A new way of making crystalline silicon, developed by U-M researchers, could make this crucial ingredient of computers and solar cells much cheaper and greener.
Silicon dioxide, or sand, makes up about 40 percent of the earth’s crust, but the industrial method for converting sand into crystalline silicon is expensive and has a major environmental impact due to the extreme processing conditions.
“The crystalline silicon in modern electronics is currently made through a series of energy-intensive chemical reactions with temperatures in excess of 2,000 degrees Fahrenheit that produces a lot of carbon dioxide,” said Stephen Maldonado, professor of chemistry and applied physics.
Recently, Maldonado and chemistry graduate students Junsi Gu and Eli Fahrenkrug discovered a way to make silicon crystals directly at just 180 F, the internal temperature of a cooked turkey. And they did it by taking advantage of a phenomenon you can see right in your kitchen.
When water is super-saturated with sugar, that sugar can spontaneously form crystals, popularly known as rock candy.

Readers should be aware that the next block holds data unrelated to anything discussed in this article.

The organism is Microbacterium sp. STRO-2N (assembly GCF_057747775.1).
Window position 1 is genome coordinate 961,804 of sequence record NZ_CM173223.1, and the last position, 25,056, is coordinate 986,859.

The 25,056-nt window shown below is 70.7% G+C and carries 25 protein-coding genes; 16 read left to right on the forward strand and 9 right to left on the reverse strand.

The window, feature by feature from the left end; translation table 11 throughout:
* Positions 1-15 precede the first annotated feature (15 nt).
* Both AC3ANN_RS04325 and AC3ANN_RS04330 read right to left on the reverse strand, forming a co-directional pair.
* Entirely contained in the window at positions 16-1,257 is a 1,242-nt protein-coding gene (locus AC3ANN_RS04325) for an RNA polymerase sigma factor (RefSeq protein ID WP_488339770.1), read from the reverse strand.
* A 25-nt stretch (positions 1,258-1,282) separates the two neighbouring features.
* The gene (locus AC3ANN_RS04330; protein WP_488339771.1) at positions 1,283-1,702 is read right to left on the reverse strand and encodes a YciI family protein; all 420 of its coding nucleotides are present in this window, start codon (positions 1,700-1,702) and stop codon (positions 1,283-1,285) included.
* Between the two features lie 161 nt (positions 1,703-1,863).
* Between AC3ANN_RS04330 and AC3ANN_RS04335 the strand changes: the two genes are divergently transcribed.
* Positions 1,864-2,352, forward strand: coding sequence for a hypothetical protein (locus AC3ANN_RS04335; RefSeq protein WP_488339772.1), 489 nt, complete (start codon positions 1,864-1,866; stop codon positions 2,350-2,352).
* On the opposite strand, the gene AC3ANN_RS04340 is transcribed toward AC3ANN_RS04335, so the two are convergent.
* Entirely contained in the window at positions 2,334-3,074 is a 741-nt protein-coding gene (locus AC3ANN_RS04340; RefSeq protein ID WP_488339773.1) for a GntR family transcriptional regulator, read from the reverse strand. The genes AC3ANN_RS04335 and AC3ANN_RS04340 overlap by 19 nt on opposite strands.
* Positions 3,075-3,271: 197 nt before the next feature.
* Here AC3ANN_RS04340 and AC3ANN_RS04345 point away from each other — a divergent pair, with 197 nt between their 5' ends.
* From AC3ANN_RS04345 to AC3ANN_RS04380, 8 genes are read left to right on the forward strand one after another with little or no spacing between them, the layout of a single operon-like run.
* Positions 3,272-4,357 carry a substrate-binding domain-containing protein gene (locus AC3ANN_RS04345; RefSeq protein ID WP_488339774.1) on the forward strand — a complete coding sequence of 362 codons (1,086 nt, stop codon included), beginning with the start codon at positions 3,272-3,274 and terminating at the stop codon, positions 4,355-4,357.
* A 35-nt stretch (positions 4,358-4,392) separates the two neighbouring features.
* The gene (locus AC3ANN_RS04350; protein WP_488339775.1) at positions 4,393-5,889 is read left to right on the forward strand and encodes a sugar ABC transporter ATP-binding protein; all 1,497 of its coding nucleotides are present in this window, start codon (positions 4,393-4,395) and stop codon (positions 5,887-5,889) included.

“Instead of water, we’re using liquid metal, and instead of sugar, we’re using silicon,” Maldonado said.
Maldonado and colleagues made a solution containing silicon tetrachloride and layered it over a liquid gallium electrode. Electrons from the metal converted the silicon tetrachloride into raw silicon, which then dissolved into the liquid metal.
“The liquid metal is the key aspect of our process,” Maldonado said. “Many solid metals can also deliver electrons that transform silicon tetrachloride into disordered silicon, but only metals like gallium can additionally serve as liquids for silicon crystallization without additional heat.”
The researchers reported dark films of silicon crystals accumulating on the surfaces of their liquid gallium electrodes. So far, the crystals are very small, about 1/2000th of a millimeter in diameter, but Maldonado hopes to improve the technique and make larger silicon crystals, tailored for applications such as converting light energy to electricity or storing energy. The team is exploring several variations on the process, including the use of other low-melting-point metal alloys.
If the approach proves viable, the implications could be huge, especially for the solar energy industry. Crystalline silicon is presently the most-used solar energy material, but the cost of silicon has driven many researchers to actively seek alternative semiconductors.
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